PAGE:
Columbia U to develop first international registry of solid earth samples

November 18, 2004

The Earth Institute at Columbia University, NYC-A team from the Lamont Doherty Earth Observatory at Columbia University has received funding from the National Science Foundation to develop the first international digital registry to provide unique identification of solid earth samples.

"The Solid Earth Sample Registry (SESAR) will address the urgent need for unique sample identifiers so that sample-based data can be shared and preserved," says project leader Kerstin Lehnert. "The study of solid earth samples is key to our knowledge of Earth's dynamical systems and evolution. Inconsistent or redundant naming of samples has hampered the ability of the whole field to share and integrate data. SESAR will be a big step forward in the development of a geoscience cyberinfrastructure."

Under the new system, each sample will obtain a globally unique serial number, the International Geo Sample Number IGSN, when it is registered in the system. Sample registration will include submission of information about the sample such as collection location, collection time and collector/owner. The system will solve a longstanding, major problem in the geosciences in which samples lose their "identity" as their names get changed as aliquots are passed from one investigator to another. It will facilitate sharing of data, linking of databases, and cooperation among investigators at different institutions. Other relational databases have been established recently that provide a vehicle for linking disparate data, but none has been able to overcome the problem of confused sample names.

The SESAR system will be ready for use by the end of 2004, according to Lehnert. Updates on its development will be available at
The Lamont-Doherty Earth Observatory, a member of The Earth Institute at Columbia University, is one of the world's leading research centers examining the planet from its core to its atmosphere, across every continent and every ocean. From global climate change to earthquakes, volcanoes, environmental hazards and beyond, Observatory scientists provide the basic knowledge of Earth systems needed to inform the future health and habitability of our planet.

The Earth Institute at Columbia University

Related Data Articles from Brightsurf:

Keep the data coming
A continuous data supply ensures data-intensive simulations can run at maximum speed.

Astronomers are bulging with data
For the first time, over 250 million stars in our galaxy's bulge have been surveyed in near-ultraviolet, optical, and near-infrared light, opening the door for astronomers to reexamine key questions about the Milky Way's formation and history.

Novel method for measuring spatial dependencies turns less data into more data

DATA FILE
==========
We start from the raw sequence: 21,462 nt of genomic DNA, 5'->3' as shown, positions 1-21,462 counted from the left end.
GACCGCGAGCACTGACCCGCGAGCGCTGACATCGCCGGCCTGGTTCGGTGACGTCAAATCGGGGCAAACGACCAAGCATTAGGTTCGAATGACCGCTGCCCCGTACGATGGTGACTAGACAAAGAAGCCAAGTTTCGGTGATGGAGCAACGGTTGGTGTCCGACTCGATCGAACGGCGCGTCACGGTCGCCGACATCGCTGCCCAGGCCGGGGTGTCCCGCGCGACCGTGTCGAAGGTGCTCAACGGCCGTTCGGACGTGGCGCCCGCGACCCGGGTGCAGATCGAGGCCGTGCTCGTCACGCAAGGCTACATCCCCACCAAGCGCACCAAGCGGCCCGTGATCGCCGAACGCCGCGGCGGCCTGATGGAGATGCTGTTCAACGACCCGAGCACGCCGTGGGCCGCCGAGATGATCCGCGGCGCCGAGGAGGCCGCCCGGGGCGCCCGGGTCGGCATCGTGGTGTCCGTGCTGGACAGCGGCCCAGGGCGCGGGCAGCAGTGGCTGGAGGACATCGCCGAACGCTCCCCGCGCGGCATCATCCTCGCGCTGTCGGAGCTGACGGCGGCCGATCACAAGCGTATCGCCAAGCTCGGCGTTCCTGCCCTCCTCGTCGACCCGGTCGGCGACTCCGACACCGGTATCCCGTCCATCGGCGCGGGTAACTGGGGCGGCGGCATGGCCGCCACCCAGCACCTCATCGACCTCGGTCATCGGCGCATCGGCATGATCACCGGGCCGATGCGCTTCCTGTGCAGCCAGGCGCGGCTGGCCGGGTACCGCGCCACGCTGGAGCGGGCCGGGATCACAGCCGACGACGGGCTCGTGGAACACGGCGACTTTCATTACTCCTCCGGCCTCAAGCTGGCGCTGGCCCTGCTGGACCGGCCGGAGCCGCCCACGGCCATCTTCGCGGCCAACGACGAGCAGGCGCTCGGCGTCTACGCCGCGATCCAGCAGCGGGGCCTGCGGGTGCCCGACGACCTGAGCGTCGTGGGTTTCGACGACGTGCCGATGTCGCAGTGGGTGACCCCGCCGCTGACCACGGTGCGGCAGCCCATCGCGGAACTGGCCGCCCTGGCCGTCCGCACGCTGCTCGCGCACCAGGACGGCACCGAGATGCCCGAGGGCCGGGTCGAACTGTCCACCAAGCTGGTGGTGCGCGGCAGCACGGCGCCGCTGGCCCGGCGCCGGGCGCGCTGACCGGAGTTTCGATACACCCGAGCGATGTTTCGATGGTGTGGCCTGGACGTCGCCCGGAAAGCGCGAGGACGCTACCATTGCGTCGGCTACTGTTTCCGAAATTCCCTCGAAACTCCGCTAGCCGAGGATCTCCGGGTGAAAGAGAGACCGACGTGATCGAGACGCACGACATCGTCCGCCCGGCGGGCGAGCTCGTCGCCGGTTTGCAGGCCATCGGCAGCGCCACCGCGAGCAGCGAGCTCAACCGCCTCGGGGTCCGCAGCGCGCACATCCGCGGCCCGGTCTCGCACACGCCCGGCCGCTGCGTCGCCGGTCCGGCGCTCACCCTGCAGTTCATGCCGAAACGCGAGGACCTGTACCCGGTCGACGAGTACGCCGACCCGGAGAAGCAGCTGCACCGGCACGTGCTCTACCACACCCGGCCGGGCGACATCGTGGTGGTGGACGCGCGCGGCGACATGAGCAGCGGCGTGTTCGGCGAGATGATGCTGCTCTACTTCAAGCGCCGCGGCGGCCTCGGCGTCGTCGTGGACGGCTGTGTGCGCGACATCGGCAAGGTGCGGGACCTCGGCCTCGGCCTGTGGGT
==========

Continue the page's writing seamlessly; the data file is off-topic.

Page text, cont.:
Researcher makes 'little data' act big through, the application of mathematical techniques normally used for time-series, to spatial processes.

Ups and downs in COVID-19 data may be caused by data reporting practices
As data accumulates on COVID-19 cases and deaths, researchers have observed patterns of peaks and valleys that repeat on a near-weekly basis.

Data centers use less energy than you think
Using the most detailed model to date of global data center energy use, researchers found that massive efficiency gains by data centers have kept energy use roughly flat over the past decade.

Storing data in music
Researchers at ETH Zurich have developed a technique for embedding data in music and transmitting it to a smartphone.

Life data economics: calling for new models to assess the value of human data
After the collapse of the blockchain bubble a number of research organisations are developing platforms to enable individual ownership of life data and establish the data valuation and pricing models.

Geoscience data group urges all scientific disciplines to make data open and accessible
Institutions, science funders, data repositories, publishers, researchers and scientific societies from all scientific disciplines must work together to ensure all scientific data are easy to find, access and use, according to a new commentary in Nature by members of the Enabling FAIR Data Steering Committee.

Democratizing data science
MIT researchers are hoping to advance the democratization of data science with a new tool for nonstatisticians that automatically generates models for analyzing raw data.

Getting the most out of atmospheric data analysis
An international team including researchers from Kanazawa University used a new approach to analyze an atmospheric data set spanning 18 years for the investigation of new-particle formation.

Read More: Data News and Data Current Events is a participant in the Amazon Services LLC Associates Program, an affiliate advertising program designed to provide a means for sites to earn advertising fees by advertising and linking to